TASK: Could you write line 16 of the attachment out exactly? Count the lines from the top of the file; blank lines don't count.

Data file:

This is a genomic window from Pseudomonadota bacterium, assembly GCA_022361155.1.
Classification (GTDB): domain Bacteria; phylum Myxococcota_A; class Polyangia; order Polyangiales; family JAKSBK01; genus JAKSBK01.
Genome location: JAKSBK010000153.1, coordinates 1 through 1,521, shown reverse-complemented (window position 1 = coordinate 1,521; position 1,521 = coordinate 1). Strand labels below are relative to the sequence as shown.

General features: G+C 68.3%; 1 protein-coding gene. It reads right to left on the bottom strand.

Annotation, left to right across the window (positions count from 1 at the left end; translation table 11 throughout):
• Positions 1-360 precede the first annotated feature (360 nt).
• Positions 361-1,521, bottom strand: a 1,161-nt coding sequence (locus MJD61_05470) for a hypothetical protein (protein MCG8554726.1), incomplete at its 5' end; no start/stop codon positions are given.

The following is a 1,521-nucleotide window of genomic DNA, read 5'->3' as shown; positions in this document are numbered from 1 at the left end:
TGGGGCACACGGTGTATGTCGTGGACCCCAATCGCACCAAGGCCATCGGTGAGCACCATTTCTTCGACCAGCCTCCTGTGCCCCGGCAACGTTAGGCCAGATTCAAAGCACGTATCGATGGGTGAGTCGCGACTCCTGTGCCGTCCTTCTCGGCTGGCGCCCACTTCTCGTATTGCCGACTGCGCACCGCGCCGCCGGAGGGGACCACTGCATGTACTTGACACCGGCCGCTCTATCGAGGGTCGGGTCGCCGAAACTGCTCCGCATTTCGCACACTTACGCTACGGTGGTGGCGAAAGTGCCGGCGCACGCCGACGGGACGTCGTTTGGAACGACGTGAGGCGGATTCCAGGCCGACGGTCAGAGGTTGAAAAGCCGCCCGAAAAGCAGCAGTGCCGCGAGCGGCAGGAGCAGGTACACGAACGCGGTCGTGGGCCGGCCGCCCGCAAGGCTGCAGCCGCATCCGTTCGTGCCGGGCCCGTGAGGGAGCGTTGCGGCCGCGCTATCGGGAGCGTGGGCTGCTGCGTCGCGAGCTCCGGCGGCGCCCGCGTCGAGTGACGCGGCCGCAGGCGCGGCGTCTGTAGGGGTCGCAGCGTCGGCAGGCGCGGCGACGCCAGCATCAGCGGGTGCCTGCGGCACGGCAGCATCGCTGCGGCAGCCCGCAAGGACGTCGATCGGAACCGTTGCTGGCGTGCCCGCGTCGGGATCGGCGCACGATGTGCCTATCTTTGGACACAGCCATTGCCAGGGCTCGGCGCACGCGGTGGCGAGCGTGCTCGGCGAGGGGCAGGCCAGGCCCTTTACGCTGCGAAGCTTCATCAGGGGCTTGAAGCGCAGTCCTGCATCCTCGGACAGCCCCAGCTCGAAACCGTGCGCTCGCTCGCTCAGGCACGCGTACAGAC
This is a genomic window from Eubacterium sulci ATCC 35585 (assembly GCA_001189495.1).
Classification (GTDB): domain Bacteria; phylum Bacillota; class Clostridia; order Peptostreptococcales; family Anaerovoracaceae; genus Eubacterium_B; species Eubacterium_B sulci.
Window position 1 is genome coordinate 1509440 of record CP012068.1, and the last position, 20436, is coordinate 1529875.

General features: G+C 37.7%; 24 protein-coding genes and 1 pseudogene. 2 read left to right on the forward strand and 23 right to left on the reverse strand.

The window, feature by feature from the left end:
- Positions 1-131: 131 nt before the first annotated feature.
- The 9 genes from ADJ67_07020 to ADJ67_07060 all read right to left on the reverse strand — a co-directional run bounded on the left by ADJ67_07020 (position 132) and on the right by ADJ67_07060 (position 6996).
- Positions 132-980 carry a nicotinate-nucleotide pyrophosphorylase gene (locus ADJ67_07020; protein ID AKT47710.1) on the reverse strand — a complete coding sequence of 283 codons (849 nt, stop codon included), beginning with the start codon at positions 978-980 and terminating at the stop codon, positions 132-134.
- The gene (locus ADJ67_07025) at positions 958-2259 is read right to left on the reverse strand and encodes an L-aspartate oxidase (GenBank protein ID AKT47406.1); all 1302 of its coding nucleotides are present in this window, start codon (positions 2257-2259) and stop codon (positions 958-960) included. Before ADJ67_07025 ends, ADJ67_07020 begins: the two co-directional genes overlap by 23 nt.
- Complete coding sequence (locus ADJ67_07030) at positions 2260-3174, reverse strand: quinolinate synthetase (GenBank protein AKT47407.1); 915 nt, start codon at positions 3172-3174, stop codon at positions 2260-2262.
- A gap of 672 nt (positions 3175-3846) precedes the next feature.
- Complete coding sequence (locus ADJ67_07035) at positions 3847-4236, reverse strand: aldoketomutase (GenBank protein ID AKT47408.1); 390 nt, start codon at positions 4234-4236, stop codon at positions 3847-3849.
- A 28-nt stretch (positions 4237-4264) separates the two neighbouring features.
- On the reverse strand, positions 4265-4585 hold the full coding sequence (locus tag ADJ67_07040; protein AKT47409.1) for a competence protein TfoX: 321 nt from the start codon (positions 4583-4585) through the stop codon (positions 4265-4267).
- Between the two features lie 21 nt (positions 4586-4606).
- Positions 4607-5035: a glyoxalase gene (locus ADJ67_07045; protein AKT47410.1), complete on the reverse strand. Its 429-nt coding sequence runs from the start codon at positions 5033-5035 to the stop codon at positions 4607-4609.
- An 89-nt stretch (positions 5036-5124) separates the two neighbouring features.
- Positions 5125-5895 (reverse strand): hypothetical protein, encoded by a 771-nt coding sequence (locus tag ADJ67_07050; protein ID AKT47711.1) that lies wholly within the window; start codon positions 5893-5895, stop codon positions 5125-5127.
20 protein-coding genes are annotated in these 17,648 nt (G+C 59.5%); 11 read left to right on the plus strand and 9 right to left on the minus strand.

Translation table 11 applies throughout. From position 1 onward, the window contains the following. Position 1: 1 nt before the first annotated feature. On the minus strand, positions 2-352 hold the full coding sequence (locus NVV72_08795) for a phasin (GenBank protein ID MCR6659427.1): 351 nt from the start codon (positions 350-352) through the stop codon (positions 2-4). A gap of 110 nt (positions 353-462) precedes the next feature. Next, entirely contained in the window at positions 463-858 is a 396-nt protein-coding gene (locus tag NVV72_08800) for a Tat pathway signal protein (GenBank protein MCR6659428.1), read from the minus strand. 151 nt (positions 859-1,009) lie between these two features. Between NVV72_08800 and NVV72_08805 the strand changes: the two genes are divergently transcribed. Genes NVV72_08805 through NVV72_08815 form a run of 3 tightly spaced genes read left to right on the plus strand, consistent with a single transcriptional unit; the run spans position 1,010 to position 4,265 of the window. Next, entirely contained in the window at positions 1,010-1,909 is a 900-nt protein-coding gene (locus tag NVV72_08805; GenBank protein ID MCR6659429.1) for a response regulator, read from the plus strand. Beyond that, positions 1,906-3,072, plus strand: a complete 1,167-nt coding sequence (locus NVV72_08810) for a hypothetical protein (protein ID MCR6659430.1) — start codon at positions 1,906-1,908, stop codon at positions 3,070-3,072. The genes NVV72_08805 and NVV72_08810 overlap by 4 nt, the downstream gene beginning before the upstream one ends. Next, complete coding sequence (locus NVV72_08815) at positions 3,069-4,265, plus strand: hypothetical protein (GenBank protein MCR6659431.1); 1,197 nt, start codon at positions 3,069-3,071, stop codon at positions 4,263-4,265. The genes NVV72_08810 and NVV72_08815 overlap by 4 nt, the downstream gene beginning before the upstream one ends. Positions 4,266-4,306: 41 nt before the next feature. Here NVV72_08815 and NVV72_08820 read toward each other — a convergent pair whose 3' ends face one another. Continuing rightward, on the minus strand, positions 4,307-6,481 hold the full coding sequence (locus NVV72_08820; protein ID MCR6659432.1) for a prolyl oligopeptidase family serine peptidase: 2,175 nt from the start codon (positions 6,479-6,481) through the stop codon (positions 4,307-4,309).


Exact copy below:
- The 9 genes from ADJ67_07020 to ADJ67_07060 all read right to left on the reverse strand — a co-directional run bounded on the left by ADJ67_07020 (position 132) and on the right by ADJ67_07060 (position 6996).